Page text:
River WildTwo months ago, Congress bestowed Wild and Scenic River designation on over 1,100 miles of rivers — the second largest addition to the Wild and Scenic inventory since its inception in 1968.

Of the 86 rivers that received the designation, all but three were located in the West, and the remaining three were located in Massachusetts and Vermont. The Southeast was shut out, largely because it has lacked the grassroots support found elsewhere for Wild and Scenic Rivers. Only seven rivers in the Southeast are protected as Wild and Scenic Rivers.  With 252 rivers nationwide now on the list, that leaves the region vastly underrepresented.

But this does not mean that no Wild and Scenic Rivers exist here. It is hard to deny the beauty of an untamed Appalachian river, and many of those rivers could be considered Wild and Scenic if the support were there.

The Wild and Scenic Rivers Act of 1968 was enacted to protect rivers from being dammed, diverted and degraded. It states that “certain selected rivers [that] possess outstandingly remarkable scenic, recreational, geologic, fish and wildlife, historic, cultural or other similar values, shall be preserved in free-flowing condition…for the benefit and enjoyment of present and future generations.”

Rivers on the list are divided into one of three categories. Wild rivers are largely inaccessible except by trail and are largely unpolluted. Scenic rivers are still largely undeveloped but they may contain road access in some places. The final category, Recreational rivers, is for rivers that contain easy access or have some development along their shorelines.

Many rivers that meet these two main criteria— free-flowing and containing one or more of these outstandingly remarkable values—can be found on the Nationwide Rivers Inventory (NRI), a list maintained by the National Park Service of rivers that are potentially eligible for Wild and Scenic designation. The NRI currently contains more than 3,400 river segments (the entire river does not have to meet Wild and Scenic criteria for a portion to be declared eligible). Dozens of Southeastern Rivers are listed in the NRI and meet the criteria for Wild and Scenic designation.

“If [a river] has already been deemed eligible, it just takes an act of Congress. Local folks who are looking to keep the river as they love it will ask their people in Congress to sponsor a bill to have it designated,” says David Moryc, senior director for American Rivers, a national river conservation organization.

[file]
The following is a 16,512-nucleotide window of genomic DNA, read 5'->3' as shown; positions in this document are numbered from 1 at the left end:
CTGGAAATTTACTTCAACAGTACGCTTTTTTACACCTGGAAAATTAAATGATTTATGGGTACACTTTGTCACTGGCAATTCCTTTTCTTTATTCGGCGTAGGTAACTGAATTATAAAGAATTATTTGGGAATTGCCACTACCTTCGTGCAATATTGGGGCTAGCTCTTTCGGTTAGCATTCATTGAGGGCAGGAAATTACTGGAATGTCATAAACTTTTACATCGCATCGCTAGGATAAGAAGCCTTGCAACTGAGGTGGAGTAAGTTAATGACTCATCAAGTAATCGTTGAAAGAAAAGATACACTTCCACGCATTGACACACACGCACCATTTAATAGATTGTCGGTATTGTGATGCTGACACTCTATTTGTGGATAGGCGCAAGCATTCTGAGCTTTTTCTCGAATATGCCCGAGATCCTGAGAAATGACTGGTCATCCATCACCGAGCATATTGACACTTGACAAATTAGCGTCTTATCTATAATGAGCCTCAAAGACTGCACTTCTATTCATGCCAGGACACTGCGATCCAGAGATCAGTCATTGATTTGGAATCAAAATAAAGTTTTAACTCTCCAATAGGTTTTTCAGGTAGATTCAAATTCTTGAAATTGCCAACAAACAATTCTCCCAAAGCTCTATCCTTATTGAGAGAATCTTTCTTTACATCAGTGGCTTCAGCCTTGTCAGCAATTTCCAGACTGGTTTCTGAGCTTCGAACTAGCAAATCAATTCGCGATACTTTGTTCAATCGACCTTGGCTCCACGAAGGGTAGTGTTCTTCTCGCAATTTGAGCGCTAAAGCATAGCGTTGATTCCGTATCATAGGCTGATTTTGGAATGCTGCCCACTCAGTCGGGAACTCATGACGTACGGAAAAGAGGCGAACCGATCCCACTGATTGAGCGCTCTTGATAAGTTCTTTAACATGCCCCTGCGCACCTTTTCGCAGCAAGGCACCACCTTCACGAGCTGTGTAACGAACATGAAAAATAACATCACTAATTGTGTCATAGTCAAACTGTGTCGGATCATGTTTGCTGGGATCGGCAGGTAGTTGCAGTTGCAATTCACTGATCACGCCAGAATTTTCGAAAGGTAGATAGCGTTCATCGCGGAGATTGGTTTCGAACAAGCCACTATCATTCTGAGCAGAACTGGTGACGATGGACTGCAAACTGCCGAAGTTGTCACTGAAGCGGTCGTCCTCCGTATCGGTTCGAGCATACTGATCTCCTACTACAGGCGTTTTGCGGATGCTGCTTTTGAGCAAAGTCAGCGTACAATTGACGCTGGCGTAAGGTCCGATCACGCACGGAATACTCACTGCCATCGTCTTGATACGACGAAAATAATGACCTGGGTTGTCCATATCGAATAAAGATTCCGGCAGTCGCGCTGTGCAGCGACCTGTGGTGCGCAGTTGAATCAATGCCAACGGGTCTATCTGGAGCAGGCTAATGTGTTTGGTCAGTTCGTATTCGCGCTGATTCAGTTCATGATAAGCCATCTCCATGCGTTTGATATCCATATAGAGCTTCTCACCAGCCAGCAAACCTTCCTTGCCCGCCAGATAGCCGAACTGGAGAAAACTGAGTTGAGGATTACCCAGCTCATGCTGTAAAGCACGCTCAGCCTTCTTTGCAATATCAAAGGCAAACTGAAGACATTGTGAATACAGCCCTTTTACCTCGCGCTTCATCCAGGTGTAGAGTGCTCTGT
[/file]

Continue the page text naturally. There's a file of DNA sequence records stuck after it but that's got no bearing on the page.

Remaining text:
One obvious choice for Wild and Scenic designation is the Youghiogheny River (or simply the Yough), which begins deep in the mountains of West Virginia at its border with Maryland. The river flows north into the panhandle of Maryland and into southwestern Pennsylvania, finally joining up with the Monongahela River 122 miles from its Appalachian headwaters.

“Probably one of the best stretches of whitewater in the Eastern U.S. is on the Upper Youghiogheny,” says Krissy Kasserman, the Youghiogheny Riverkeeper and a member of the Mountain Watershed Association.

The Yough already receives some protection. Under Maryland’s Scenic and Wild Rivers program, which was enacted in 1976, the entire Maryland portion of the river has been declared Scenic and a 21-mile segment of the river is the state’s only Wild river. This portion of the Yough is one of its most rugged and a place where class V rapids can be found almost year-round. Along its Wild segment, the river drops 280 feet in four miles.

In the past, most of the opposition to a federally protected Wild and Scenic Yough has come from private landowners, who feared the designation would infringe on their property rights along the river — a position some hold to this day.

The Mountain Watershed Association has not given up on federal designation for the Yough. Kasserman said that the organization is in the very beginning stages of looking at a portion of the river in Pennsylvania downstream from Ohiopyle State Park for Wild & Scenic eligibility.

“I think that people would be more receptive to it now than they were several decades ago when this was initially discussed,” Kasserman says.

With an undercurrent of mistrust toward the federal government that has historically run deep through the Appalachians, it is not surprising that some landowners would not want a federal label put on a river running through their property. This makes education about the Wild & Scenic program key when groups try to recruit support for a river to be designated.

River Wild“I think when federal regulations get involved, there’s a lot of misconceptions on how much control the federal government would have over [the river],” says Palmyra Romeo, who works as the assistant French Broad Riverkeeper with RiverLink, an Asheville, North Carolina-based group that oversees the economic and environmental development of the French Broad River watershed.

The first step in education is convincing people that the Wild and Scenic system is not a thinly veiled land grab by the federal government. It merely promises that what made the river special in the first place will not be threatened by things such as dams and overdevelopment. It also establishes a process for a water management plan in which federal and local governments, conservation groups, and landowners all have input on how best to protect the river.

“Once people are educated and get more comfortable with the Wild and Scenic designation, then it’s easier for the process to move forward,” Moryc says.